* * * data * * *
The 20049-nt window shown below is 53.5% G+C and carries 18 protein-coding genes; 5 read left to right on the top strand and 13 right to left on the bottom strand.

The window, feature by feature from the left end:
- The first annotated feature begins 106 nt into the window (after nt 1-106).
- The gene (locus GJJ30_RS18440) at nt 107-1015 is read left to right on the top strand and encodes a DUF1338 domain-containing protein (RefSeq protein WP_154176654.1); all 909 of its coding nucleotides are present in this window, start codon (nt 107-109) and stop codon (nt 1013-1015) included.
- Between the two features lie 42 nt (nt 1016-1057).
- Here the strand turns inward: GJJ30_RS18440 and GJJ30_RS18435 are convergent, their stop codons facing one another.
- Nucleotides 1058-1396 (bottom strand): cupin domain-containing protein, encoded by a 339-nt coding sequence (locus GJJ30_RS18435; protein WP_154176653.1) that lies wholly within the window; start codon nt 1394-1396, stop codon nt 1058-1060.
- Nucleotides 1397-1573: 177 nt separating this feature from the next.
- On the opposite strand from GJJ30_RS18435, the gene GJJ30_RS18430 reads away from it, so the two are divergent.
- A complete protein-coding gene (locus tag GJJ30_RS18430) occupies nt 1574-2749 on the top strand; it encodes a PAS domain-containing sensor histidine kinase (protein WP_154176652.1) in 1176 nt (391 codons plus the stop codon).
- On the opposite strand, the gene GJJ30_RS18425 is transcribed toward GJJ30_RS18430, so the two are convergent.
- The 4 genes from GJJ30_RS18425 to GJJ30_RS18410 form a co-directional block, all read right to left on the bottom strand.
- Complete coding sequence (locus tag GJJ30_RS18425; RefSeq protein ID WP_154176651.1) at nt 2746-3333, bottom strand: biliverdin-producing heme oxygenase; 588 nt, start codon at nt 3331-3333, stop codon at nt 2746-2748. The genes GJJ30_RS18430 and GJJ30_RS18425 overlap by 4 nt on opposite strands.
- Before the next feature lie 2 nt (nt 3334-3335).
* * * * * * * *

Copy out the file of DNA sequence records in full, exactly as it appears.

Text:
The 20049-nt window shown below is 53.5% G+C and carries 18 protein-coding genes; 5 read left to right on the top strand and 13 right to left on the bottom strand.

The window, feature by feature from the left end:
- The first annotated feature begins 106 nt into the window (after nt 1-106).
- The gene (locus GJJ30_RS18440) at nt 107-1015 is read left to right on the top strand and encodes a DUF1338 domain-containing protein (RefSeq protein WP_154176654.1); all 909 of its coding nucleotides are present in this window, start codon (nt 107-109) and stop codon (nt 1013-1015) included.
- Between the two features lie 42 nt (nt 1016-1057).
- Here the strand turns inward: GJJ30_RS18440 and GJJ30_RS18435 are convergent, their stop codons facing one another.
- Nucleotides 1058-1396 (bottom strand): cupin domain-containing protein, encoded by a 339-nt coding sequence (locus GJJ30_RS18435; protein WP_154176653.1) that lies wholly within the window; start codon nt 1394-1396, stop codon nt 1058-1060.
- Nucleotides 1397-1573: 177 nt separating this feature from the next.
- On the opposite strand from GJJ30_RS18435, the gene GJJ30_RS18430 reads away from it, so the two are divergent.
- A complete protein-coding gene (locus tag GJJ30_RS18430) occupies nt 1574-2749 on the top strand; it encodes a PAS domain-containing sensor histidine kinase (protein WP_154176652.1) in 1176 nt (391 codons plus the stop codon).
- On the opposite strand, the gene GJJ30_RS18425 is transcribed toward GJJ30_RS18430, so the two are convergent.
- The 4 genes from GJJ30_RS18425 to GJJ30_RS18410 form a co-directional block, all read right to left on the bottom strand.
- Complete coding sequence (locus tag GJJ30_RS18425; RefSeq protein ID WP_154176651.1) at nt 2746-3333, bottom strand: biliverdin-producing heme oxygenase; 588 nt, start codon at nt 3331-3333, stop codon at nt 2746-2748. The genes GJJ30_RS18430 and GJJ30_RS18425 overlap by 4 nt on opposite strands.
- Before the next feature lie 2 nt (nt 3334-3335).